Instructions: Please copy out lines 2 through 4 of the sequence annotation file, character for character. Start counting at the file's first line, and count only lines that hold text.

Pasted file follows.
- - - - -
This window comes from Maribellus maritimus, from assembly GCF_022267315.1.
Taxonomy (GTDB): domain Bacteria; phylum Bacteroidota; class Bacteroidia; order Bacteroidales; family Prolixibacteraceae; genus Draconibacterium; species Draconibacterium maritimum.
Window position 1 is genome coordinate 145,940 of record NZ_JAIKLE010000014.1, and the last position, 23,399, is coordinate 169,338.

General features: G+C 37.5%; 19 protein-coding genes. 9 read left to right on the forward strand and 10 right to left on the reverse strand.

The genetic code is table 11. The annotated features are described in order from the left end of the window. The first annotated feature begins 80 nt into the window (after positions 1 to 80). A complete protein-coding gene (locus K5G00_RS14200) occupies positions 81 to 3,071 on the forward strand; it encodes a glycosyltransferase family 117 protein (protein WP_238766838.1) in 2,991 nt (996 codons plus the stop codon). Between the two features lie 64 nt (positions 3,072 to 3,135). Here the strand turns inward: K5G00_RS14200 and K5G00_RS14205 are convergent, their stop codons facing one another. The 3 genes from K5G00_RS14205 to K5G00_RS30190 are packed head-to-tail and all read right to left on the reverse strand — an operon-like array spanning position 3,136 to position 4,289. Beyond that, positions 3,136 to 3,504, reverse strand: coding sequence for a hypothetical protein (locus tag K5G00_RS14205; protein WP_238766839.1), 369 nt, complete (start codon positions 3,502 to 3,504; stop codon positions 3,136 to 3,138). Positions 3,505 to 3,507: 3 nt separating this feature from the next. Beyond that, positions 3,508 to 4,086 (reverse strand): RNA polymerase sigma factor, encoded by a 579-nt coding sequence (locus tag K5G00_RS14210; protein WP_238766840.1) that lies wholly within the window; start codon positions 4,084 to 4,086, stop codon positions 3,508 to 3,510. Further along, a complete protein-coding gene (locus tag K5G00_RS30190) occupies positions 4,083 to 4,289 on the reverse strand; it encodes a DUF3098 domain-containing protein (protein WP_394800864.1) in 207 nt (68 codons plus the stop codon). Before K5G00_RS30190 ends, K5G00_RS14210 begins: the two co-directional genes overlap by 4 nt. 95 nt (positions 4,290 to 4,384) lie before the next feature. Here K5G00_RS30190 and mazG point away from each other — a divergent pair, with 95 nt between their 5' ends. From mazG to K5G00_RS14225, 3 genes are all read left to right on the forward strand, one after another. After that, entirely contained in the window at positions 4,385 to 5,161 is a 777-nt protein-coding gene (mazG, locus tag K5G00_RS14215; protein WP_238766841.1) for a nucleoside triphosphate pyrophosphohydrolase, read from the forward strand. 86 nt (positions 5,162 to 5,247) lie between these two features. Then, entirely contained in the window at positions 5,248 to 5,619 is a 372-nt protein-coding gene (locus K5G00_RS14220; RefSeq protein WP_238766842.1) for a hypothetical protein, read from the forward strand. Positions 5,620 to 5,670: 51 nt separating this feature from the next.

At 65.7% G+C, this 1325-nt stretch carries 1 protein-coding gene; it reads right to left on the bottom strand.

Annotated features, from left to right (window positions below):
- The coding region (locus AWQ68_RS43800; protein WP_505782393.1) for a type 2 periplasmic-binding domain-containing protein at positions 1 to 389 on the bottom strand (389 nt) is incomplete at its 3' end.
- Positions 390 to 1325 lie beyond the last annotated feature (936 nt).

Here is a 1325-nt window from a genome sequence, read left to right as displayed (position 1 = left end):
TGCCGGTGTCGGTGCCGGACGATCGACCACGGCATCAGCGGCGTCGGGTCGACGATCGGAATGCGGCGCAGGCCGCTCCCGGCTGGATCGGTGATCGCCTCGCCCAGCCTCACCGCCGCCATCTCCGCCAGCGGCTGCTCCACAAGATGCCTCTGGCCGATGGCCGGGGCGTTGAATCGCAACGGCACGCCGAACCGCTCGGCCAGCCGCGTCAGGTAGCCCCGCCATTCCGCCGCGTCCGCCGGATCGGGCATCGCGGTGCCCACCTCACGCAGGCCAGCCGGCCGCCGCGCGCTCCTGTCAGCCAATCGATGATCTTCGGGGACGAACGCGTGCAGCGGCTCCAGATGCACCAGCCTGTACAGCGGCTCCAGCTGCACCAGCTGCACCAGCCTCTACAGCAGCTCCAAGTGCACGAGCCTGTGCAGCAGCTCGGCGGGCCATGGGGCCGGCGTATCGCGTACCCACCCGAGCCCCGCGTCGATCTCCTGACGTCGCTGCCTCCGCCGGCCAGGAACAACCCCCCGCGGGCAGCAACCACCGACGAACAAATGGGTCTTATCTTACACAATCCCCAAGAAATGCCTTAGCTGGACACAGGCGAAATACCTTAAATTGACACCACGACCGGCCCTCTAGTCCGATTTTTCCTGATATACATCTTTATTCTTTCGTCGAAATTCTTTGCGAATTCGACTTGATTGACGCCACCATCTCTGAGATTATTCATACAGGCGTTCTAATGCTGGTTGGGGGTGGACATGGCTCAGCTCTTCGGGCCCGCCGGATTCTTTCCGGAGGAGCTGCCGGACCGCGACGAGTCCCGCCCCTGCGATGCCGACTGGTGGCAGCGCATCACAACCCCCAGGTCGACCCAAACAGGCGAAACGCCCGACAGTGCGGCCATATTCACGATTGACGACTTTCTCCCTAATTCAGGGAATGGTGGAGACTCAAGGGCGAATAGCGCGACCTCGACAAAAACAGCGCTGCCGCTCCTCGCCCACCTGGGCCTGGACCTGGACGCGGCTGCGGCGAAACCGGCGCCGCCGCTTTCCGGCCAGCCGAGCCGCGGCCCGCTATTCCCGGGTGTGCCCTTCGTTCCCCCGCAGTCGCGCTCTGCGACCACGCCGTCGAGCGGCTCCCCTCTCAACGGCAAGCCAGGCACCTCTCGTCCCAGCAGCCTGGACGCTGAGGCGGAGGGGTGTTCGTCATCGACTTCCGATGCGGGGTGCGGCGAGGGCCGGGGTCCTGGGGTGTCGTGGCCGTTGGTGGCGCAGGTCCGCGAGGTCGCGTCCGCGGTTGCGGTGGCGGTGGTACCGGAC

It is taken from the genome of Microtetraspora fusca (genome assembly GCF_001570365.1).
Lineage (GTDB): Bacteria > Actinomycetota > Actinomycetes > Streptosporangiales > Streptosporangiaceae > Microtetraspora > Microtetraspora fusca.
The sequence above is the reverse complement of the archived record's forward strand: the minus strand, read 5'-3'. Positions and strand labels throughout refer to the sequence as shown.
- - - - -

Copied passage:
Taxonomy (GTDB): domain Bacteria; phylum Bacteroidota; class Bacteroidia; order Bacteroidales; family Prolixibacteraceae; genus Draconibacterium; species Draconibacterium maritimum.
Window position 1 is genome coordinate 145,940 of record NZ_JAIKLE010000014.1, and the last position, 23,399, is coordinate 169,338.

General features: G+C 37.5%; 19 protein-coding genes. 9 read left to right on the forward strand and 10 right to left on the reverse strand.